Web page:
On other seasons, and the countryside, and our lives as part of one grand picture, he has no equal. But his thoughts on e-readers I found a little disappointing. These are just the sentiments that everybody else expresses:
“I have been reading a lot on my iPad recently, and I have some complaints — not about the iPad but about the state of digital reading generally. Reading is a subtle thing, and its subtleties are artifacts of a venerable medium: words printed in ink on paper. Glass and pixels aren’t the same.”So many people are getting defensive about e-readers. It’s like a child screeching, "But I don't LIKE the new thing. I want the OLD thing." But nobody has said ebooks are here to do away with print books. They're an extra thing, a new variation, not a replacement. They surely will replace some books - disposable thrillers, for example, where all you're buying is the story. But for those who want a beautiful print edition of a fine book, you'll still be able to get those. No need to fret yet.
Ebooks will diverge from print books. They may complement the print edition. A book about great battles of the world could have interactive maps of the battlefield, for example. Clearly in many cases of nonfiction, the ebooks will be better.
Every reactionary opinion focuses only on how ebooks fail to do what print books do. But what about the things they do that traditional books don't? The ways they are better? Not crowding you out of house and home, for example! Any time a new technology comes along, it will do things differently from the technology that went before. That doesn't make it bad. Just different.
If you look at literary forums about e-readers, most comments focus on the negative. "Oh, but I like the fusty old smell of my books." "You can't give e-books as gifts." "What about reading in the bath/pool?" (Who the hell does?) "If I lose my e-reader I'm going to lose my entire library." (No you're not.) "I can't make notes in them." (Who said?) "But they just aren't as nice to fondle as my books... it's the end of the world... the barbarians are at the gates, wail, gnash."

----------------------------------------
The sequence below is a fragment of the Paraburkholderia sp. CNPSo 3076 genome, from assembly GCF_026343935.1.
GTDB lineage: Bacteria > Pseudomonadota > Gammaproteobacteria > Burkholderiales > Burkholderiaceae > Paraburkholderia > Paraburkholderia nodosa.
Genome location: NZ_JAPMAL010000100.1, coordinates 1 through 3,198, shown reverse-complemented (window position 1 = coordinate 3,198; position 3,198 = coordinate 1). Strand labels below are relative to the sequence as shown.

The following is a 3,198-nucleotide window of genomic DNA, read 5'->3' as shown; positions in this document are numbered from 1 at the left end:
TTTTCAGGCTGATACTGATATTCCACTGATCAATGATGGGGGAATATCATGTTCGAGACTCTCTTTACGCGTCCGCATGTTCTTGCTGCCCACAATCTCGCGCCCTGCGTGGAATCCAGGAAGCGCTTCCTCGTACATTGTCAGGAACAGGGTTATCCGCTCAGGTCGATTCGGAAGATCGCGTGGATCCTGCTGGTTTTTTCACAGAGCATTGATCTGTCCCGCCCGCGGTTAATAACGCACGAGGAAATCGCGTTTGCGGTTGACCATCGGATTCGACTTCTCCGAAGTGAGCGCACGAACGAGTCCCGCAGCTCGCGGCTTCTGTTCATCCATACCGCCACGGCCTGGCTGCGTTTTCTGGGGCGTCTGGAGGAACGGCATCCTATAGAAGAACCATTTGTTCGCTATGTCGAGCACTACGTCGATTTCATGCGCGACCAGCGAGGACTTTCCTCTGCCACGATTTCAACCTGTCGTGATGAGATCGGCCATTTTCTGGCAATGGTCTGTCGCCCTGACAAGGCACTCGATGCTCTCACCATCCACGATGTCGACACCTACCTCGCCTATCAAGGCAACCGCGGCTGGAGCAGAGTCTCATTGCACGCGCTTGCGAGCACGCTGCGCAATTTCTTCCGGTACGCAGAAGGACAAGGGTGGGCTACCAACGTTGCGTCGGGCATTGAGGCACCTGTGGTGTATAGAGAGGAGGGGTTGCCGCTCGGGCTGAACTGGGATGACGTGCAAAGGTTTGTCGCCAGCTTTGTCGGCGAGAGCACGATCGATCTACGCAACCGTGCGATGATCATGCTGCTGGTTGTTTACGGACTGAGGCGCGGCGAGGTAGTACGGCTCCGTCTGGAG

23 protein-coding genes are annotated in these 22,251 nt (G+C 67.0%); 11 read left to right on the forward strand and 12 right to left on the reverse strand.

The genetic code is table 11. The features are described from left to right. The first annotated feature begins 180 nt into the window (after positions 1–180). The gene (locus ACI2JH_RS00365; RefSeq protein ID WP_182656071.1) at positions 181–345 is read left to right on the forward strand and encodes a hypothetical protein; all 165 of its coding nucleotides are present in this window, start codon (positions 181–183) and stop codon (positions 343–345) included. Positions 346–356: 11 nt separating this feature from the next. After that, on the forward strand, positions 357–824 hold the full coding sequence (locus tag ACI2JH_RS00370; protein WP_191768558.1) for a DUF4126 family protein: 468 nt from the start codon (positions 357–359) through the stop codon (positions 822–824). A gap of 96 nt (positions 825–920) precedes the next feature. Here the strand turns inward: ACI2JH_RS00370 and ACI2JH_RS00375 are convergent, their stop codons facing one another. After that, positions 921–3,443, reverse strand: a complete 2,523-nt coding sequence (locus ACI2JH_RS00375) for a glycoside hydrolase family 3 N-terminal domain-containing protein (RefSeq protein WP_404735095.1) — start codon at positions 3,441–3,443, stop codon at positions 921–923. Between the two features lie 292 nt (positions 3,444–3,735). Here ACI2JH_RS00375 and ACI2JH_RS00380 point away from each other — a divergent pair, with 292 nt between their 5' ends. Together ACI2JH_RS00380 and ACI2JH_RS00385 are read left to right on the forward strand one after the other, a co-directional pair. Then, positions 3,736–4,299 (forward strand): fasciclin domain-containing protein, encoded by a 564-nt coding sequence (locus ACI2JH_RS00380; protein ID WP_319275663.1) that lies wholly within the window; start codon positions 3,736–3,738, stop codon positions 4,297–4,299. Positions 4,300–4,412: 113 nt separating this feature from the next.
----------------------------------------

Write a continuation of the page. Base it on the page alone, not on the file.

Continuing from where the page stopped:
Mr Klinkenborg is far better informed than that. But in his New York Times article he does express concern about not being able to lend ebooks, not being able to have libraries, and so on. To those who feel this way I would say, "Fer Chrissakes, the iBookstore has only been going a couple months! Give it a freakin' chance!" If people want to lend ebooks, that'll come. An online library where you get the book for a month? Sure, if enough people want it, you’ll get it. No need to look for things to gripe about.
And what about the good things that will come as a result of epublishing? More books will see the light of day, because publishers no longer need to be convinced that 1000 people will buy it in Chicago, 1500 in New York and so on. As long as an ebook justifies the cost of writing and illustration (largely undertaken at the authors' risk even now) it can be published. Online it will find its readers wherever they may be. Think of how often a book has failed because of the print medium. Good books been sent in the wrong quantities to the wrong places, then remaindered and pulped - not because there weren't readers out there for them, but because the print distribution system didn't get the book to the right places.
And then there's self-publishing. Peter Richardson on Cloud 109 has been discussing the problems of getting new ideas past the marketing people. Jon Higham’s Elly books have now appeared in the App Store and are doing very well. We hope to have Mirabilis in the App Store soon. This is a glorious dawn for authors. It might even turn out to be rather good for publishers too - at least those, like Nosy Crow, that are willing and able to evolve.
As for the reading experience on iPad... Well, comics and magazines are just better, no question. As for books, I am of that generation that loves the feel and aroma of books. My senses quicken as I enter a secondhand bookstore. But we're going to die out. No use crying about it, it's the USP of the human race: forever reshaping our relationship with the world around us. Future generations will find other things to love. It won't mean they're soulless or can't appreciate the beauty of a book, but they'll find that beauty in other ways. Heaven knows, they might even start to pay a little more attention to the text.
Mr Klinkenborg writes, as I say, beautifully. His insights have often brought my brain to a full stop as I rearrange my thinking in response. But comments like this on ebooks and e-readers are all too common among book lovers. They depress me because they seem to be drawing up lines for a war we don’t have to fight. There are few enough folks who read books in the world today. The barbarians aren't at the gates, they're plonked in front of network TV and texting their friends while listening to a greatest hits playlist at the same time. So let’s not have a schism between the print book cultists and the worshippers at the iShrine. Let's just support books in all of their forms.
"Due attention to the inside of books, and due contempt for the outside, is the proper relation between a man of sense and his library."
- Philip Dormer Stanhope, 4th Earl of Chesterfield